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Journal of Policy History 14.3 (2002) 293-320



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The Origins and Practice of Emissions Trading

Hugh S. Gorman and Barry D. Solomon

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An important development in the field of environmental policy has been the growing acceptance and use of emissions trading as a cost-effective means to meet and maintain environmental quality standards. In the first half of the twentieth century, emissions trading programs not only would have been seen as unnecessary; they would have been inconceivable. The legal, bureaucratic, and technological infrastructure necessary to support such systems simply did not exist. Furthermore, most people did not see the release of pollution-causing contaminants into the shared environment as transactions to be measured and monitored. Today, the use of emissions trading programs as a policy tool both reflects and represents the dramatic changes in pollution control policy that have since occurred.

Emissions trading—one option in a suite of economic incentive instruments that economists, regulators, and policymakers have introduced over the last quarter century—refers to the use of transferable rights, allowances, or credits in programs to control emissions. 1 This examination of how emissions trading programs evolved argues that the first emissions trading programs were an unintended consequence of the Clean Air Act of 1970. Despite some early theoretical work by economists, most precedent-setting decisions were made as regulators, firms, environmental groups, and policy analysts struggled to address practical issues of implementation associated with the Clean Air Act. Today, after almost three decades of practice and theory having refined one another, the ability of program designers and policy analysts to anticipate and address the challenges of specific trading applications has significantly improved. However, some early decisions resulted in precedents that have never received the level of deliberation and debate they warrant. [End Page 293]

To date, the major applications of pollution-related trading include: state-level and regional programs to control emissions of air pollutants in local air sheds; national programs to phase out leaded gasoline and to restrict precursors of acid rain; effluent trading in watersheds; and international programs to control chlorofluorocarbons (CFCs) (Table 1). Emissions trading also has a potential role to play in addressing concerns over global warming by limiting greenhouse gases. 2 The trading of transferable permits has also been applied to nonpollution applications such as development rights for land use, fishing quotas, airport landing slots, renewable energy development, and even the electromagnetic spectrum for telecommunications services. 3 The use of transferable water rights in states such as California serves as an important precedent for all such programs. 4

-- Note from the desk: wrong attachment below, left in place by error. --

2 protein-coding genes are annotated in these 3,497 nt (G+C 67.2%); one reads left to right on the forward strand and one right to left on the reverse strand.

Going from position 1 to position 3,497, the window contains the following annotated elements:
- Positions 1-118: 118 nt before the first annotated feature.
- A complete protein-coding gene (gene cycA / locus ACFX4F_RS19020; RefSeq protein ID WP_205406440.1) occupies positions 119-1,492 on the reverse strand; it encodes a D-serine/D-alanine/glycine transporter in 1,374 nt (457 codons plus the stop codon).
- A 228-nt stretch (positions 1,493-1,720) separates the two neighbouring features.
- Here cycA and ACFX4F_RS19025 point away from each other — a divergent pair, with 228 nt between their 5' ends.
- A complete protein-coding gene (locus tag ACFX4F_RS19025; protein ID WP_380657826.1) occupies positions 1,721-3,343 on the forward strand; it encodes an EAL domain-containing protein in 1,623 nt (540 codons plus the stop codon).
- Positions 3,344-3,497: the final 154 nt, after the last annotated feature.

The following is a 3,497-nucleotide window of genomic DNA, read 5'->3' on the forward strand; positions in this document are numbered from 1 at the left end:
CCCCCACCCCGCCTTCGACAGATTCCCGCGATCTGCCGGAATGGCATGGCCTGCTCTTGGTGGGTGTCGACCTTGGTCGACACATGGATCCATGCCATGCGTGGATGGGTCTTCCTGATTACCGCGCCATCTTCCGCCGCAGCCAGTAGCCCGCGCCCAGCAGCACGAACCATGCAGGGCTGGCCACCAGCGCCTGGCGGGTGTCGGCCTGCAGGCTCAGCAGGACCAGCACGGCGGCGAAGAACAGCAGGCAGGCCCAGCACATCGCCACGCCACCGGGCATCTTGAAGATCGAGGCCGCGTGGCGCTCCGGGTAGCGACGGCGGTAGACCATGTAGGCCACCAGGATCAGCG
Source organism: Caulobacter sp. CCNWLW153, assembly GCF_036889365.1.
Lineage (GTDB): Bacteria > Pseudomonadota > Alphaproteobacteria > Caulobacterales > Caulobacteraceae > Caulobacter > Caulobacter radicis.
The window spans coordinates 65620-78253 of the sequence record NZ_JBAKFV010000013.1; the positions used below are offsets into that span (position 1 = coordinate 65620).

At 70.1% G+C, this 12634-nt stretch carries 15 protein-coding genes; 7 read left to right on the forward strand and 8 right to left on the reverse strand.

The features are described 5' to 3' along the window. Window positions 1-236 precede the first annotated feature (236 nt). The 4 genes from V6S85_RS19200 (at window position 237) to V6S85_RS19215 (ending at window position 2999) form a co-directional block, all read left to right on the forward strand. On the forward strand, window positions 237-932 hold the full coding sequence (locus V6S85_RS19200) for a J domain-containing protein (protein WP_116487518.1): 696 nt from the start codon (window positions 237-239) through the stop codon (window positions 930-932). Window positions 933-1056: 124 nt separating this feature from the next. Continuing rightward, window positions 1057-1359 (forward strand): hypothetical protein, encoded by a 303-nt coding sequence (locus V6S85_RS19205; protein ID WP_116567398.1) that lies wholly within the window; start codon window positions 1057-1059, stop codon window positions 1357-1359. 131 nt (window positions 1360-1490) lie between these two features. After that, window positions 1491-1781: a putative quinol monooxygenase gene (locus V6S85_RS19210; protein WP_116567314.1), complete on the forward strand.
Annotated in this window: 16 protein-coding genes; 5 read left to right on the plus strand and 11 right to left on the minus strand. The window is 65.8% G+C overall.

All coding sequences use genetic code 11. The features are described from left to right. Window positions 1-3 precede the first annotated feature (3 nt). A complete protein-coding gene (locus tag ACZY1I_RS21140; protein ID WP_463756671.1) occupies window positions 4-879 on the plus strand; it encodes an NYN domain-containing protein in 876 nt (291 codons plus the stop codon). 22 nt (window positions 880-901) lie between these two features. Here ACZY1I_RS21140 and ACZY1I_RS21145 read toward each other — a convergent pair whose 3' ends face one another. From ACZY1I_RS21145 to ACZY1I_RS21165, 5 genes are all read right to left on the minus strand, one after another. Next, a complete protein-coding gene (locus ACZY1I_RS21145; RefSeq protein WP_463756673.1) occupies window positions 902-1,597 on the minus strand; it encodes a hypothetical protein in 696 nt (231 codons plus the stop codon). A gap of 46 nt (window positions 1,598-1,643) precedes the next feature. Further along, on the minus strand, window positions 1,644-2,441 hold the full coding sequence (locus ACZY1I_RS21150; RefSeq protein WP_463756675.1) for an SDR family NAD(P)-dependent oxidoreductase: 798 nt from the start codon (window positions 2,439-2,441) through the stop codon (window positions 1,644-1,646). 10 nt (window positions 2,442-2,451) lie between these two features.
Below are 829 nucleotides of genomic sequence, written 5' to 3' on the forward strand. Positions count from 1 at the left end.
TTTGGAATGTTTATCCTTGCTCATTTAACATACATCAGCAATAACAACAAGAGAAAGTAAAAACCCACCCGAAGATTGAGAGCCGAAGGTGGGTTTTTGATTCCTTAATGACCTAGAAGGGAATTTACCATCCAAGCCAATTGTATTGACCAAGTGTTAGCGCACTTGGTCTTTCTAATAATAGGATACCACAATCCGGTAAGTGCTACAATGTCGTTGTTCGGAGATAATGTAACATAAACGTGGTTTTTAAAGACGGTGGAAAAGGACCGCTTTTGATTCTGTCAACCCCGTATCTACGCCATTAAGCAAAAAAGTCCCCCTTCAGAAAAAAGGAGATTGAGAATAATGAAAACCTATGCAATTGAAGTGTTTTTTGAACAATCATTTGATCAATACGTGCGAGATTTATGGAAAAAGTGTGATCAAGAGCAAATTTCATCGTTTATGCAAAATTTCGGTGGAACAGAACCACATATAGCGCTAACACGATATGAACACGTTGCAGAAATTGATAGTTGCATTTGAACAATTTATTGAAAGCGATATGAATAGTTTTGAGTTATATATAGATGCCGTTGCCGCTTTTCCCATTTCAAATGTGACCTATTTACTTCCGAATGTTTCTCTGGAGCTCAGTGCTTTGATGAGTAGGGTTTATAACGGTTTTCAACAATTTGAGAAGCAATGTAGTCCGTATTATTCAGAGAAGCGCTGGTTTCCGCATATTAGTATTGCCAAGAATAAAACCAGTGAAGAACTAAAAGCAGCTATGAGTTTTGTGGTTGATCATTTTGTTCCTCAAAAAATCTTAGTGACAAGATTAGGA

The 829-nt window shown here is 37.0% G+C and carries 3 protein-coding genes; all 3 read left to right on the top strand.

The first discussions of using tradable credits to manage the release of pollution-causing contaminants occurred in the 1960s. In the first half of the twentieth century, costs associated with damage and nuisance suits and savings generated by using material more efficiently provided firms with some economic incentive to limit their discharges of pollution-causing wastes. 5 However, by the 1960s, with a growing middle class placing more value on environmental amenities, the nation's air and water were becoming more, not less, polluted. Support for additional regulatory mechanisms increased. 6 As federal legislators debated how best to control air and water pollution, economists considered the possibility of using market systems to control emissions. Critics initially feared that such market-based schemes implied that economics, not the public's desire to breathe clean air, would determine the level of air quality in a region. With a tangible resource such as water, one can allocate only so much of that resource before natural limits—such as a river going dry—take effect. Industrial society's ability to emit pollution had no corresponding natural limits, and few people wished to let "economics" establish those limits.

In the 1970s, emissions trading systems moved from the realm of neoclassical economic theory to real-world applications. As it happened, the first uses of emissions trading were an unanticipated consequence of the Clean Air Act of 1970, which established air-quality standards based on health. In metropolitan areas that failed...

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Additional Information

ISSN
1528-4190
Print ISSN
0898-0306
Pages
pp. 293-320
Launched on MUSE
2002-07-01
Open Access
No
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